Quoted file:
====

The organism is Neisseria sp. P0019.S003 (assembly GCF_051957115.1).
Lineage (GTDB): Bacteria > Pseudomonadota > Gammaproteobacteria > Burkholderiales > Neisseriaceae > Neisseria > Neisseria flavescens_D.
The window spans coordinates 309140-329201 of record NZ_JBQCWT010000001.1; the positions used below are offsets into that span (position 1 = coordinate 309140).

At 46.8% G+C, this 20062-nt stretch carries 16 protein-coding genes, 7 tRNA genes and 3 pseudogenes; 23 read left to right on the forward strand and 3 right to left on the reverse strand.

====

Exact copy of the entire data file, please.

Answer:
The organism is Neisseria sp. P0019.S003 (assembly GCF_051957115.1).
Lineage (GTDB): Bacteria > Pseudomonadota > Gammaproteobacteria > Burkholderiales > Neisseriaceae > Neisseria > Neisseria flavescens_D.
The window spans coordinates 309140-329201 of record NZ_JBQCWT010000001.1; the positions used below are offsets into that span (position 1 = coordinate 309140).

At 46.8% G+C, this 20062-nt stretch carries 16 protein-coding genes, 7 tRNA genes and 3 pseudogenes; 23 read left to right on the forward strand and 3 right to left on the reverse strand.